“After Mary goes to bed,” Clark suggested, “perhaps we could have some heat-vision practice and sharpen some of the farm equipment.”
“Sure thing,” Cal piped up. “Let me finish these dishes real quick… at normal speed, Mom.”
Lois looked up from her paper and checked the grandfather clock. “I guess it’s time for Mary to go to bed. Will you read her a story and put her down, honey?”
“I wouldn’t have it otherwise,” Clark replied happily. “C’mon, pumpkin.” He stood while continuing to balance her. “I’ll read you some nursery rhymes. Cal, could you…?”
A milk bottle came flying out of the kitchen, landing in Clark’s free hand. “There you go, Pa,” Cal called out. “You’ll have to warm it yourself.”
“Thanks, son. Meet me in the barn in about ten minutes.”
“Just make sure that you get her into a deep sleep, Pa. With her crying, a kid with super-hearing can’t help but get woken up.”
That was another lesson he would have to teach Cal, Clark decided. Selective use of super-hearing was very important — otherwise, it could be quite maddening.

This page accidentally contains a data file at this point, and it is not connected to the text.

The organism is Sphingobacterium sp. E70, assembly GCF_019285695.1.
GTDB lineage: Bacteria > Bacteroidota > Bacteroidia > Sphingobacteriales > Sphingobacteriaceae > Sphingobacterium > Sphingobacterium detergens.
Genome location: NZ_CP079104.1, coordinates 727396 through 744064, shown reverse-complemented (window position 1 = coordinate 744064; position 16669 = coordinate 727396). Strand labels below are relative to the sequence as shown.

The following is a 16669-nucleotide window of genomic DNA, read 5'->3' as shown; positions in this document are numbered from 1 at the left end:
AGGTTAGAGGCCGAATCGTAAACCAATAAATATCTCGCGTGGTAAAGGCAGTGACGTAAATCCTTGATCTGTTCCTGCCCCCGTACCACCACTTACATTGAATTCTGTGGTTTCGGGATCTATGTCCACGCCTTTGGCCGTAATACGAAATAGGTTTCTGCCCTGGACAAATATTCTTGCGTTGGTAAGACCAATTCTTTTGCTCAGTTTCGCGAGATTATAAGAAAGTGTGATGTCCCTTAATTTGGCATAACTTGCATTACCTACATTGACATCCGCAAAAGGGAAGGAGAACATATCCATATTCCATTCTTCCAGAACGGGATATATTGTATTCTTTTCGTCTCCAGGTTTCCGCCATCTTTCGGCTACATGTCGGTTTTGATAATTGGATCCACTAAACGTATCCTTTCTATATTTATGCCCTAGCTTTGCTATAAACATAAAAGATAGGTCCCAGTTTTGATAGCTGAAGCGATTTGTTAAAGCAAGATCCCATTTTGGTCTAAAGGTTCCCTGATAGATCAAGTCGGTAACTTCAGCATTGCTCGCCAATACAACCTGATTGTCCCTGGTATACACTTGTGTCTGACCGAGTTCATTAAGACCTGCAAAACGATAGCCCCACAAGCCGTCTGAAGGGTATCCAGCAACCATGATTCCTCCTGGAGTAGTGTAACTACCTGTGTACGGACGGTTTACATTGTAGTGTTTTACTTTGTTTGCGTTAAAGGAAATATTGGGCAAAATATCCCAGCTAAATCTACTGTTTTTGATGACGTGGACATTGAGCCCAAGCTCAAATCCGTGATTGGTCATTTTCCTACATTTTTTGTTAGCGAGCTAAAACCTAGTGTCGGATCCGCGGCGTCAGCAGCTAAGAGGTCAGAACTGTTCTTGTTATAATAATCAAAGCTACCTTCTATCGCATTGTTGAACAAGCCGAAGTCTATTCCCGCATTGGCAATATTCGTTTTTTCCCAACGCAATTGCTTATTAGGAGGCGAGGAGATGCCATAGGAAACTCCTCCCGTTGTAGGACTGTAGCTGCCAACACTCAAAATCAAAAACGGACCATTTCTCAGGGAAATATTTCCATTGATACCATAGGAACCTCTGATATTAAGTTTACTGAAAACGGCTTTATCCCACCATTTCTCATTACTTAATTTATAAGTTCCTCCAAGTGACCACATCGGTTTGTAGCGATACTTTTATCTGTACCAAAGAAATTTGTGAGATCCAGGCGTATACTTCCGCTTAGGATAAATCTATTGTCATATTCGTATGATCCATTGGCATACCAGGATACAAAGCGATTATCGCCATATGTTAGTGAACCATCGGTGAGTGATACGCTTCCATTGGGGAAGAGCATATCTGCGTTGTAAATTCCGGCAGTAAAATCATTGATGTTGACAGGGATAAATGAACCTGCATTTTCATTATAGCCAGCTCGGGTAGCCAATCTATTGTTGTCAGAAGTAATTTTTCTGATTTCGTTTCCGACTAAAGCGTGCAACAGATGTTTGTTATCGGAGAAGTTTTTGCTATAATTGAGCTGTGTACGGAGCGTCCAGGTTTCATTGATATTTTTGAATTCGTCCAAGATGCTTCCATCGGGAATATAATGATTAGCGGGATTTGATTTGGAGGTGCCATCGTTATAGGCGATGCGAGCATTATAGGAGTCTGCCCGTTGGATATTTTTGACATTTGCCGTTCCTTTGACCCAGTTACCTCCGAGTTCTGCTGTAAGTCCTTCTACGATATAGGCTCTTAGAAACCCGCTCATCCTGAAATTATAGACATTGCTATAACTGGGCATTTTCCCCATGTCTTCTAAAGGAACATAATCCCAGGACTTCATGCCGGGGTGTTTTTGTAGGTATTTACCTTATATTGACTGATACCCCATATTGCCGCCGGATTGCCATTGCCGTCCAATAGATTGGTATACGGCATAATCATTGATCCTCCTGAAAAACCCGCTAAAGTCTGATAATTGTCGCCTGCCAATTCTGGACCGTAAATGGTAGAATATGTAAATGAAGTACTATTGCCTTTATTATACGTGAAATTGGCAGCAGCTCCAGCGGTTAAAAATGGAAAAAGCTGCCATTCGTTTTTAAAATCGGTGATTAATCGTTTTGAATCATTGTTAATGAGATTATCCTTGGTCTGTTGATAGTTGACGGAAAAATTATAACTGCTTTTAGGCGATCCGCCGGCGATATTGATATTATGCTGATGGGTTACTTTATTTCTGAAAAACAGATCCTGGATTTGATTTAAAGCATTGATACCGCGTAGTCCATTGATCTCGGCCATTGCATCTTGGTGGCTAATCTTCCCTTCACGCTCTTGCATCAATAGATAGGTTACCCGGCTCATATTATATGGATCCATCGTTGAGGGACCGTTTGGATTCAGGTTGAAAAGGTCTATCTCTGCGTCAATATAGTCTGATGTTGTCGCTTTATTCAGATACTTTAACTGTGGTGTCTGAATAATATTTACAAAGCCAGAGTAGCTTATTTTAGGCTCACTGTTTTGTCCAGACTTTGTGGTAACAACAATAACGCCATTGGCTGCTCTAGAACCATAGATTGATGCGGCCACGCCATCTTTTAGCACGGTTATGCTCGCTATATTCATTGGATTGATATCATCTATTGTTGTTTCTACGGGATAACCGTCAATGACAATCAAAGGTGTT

Mary drank her bottle quite eagerly as Clark read her a bedtime story. While putting her in her crib, she fell asleep before her head even touched the mattress. Clark pulled a blanket over his daughter and left the room quietly.
“Well, I don’t have super-hearing, but it sounds like she’s fast asleep,” Lois said as Clark re-entered the living room.
“Like the angel she is.” Clark bent over and kissed his wife on the forehead. “I’ll be outside with Cal.”
“Don’t be out too late. He has to go to school tomorrow.”
When Clark reached the barn, Cal was hovering in place, practicing the finer skills of flight. Clark had to admit that the kid learned quickly. Perhaps it was because Cal did not have to go through the initial period of being only able to leap tall buildings in a single bound like Clark had.
“That’s pretty good,” Clark praised. “I don’t want to admit how long it took me to be able to do that.” He slapped Cal on the shoulder and walked past him.